I am frequently told by Christians, usually ones that have never read their Bible, that their god has given us free will to choose. Today, I will be addressing this misconception.
There are a few reasons why Christians mistakenly believe this. One reason is to deal with the problem of evil. The problem of evil usually goes like this:
1. If an omnipotent, omniscient, and omnibenevolent god exists, then evil does not.
2. There is evil in the world.
3. Therefore, an omnipotent, omniscient, and omnibenevolent God does not exist.
The common apologetic is for the Christian to declare that their god has endowed us with free will and evil exists because we choose to do evil or we have chosen to sin. This allows them to get away with not placing the blame on their god as the author of evil (despite Isaiah 45:7).
Another reason they may say we have free will is because it is unacceptable to think that we will be held accountable for our actions unless we have free will. In other words, if everything is predestined and there is an eternal place of torture and unending agony, then God is responsible for every single person that endures that suffering.
There is one other reason that is sometimes used and that is that love demands a choice. To word it slightly differently, without free will we would all be robots who have no choice whatsoever.
Seems like this all makes sense, right? Even the Greek philosophers knew that the lack of free will led to some extremely unsettling implications, but where does this idea of free will come from? To be totally honest, it is Christian fan fiction. Free will is not taught by the scriptures. The Bible makes it very clear that predestination is a major theme and that all things happen according to God’s will. Let’s take a look at a few examples.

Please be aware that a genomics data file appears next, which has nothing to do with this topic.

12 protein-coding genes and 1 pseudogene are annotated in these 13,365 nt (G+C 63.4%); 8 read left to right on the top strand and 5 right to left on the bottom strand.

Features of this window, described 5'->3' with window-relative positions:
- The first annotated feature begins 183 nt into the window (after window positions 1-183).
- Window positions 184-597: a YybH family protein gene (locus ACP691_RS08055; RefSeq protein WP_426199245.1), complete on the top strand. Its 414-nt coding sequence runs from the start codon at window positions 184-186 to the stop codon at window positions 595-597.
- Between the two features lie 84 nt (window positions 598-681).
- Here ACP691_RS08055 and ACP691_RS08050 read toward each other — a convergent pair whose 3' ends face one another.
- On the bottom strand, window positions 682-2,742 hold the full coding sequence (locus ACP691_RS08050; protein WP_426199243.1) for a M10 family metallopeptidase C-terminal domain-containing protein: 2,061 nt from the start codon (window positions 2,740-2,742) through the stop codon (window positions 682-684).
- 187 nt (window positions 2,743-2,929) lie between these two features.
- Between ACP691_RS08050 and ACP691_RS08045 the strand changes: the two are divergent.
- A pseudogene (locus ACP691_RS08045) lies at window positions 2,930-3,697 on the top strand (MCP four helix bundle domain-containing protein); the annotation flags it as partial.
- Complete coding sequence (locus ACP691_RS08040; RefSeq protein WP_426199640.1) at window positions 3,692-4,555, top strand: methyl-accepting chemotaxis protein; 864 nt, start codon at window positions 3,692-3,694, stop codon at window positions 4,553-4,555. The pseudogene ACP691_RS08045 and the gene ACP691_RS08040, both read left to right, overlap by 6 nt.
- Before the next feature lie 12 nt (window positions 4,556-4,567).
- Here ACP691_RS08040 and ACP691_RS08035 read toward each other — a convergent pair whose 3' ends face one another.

Most Christians herald Jesus, or Yeshua, as divine, the Son of God, and the Word. It is my understanding, then, that his words must be extremely valuable and without error. In John 6:44, Jesus says, “No one can come to Me unless the Father who sent Me draws him; and I will raise him up on the last day.”
This verse explicitly denies that man has a free will ability to equally accept or reject the gospel. The Greek text of this passage denies, in no uncertain terms, any inherent ability to either choose Christ or reject Him. The primary reason is that the Bible teaches that man is in bondage to sin and has a natural tendency to suppress the truth or to refuse the gospel at all costs. The Bible would have us believe that when a nonbeliever hears the gospel, he will always reject it.
The Greek text says ouvdeis dunatai evlqei/n prosj me (oudeis dunatai elthein pros me). This verse literally says that no one has the ability, in and of themselves, to cause themselves to believe in Christ. This one verse alone denies free will and since Christians think that Jesus is God incarnate, this is sufficient grounds to reject this idea once and for all.
Christians believe Jesus was God, but if there is one man responsible for Christianity—it would be Paul. You would think that a man who established the very fundamentals of Christian doctrine would know exactly what he is talking about, right? Let’s take a look. In Romans 8:7-8, Paul states, “Because the mind set on the flesh is hostile toward God; for it does not subject itself to the law of God, for it is NOT EVEN ABLE TO DO SO, and those who are in the flesh cannot please God (Emphasis added).”
I don’t think he could have made it any clearer than he does in this passage. It is painfully obvious that submitting to and pleasing God is directed by God himself.
In 1 Corinthians 2:14, Paul says, “But a natural man does not accept the things of the Spirit of God, for they are foolishness to him; and he cannot understand them, because they are spiritually appraised.”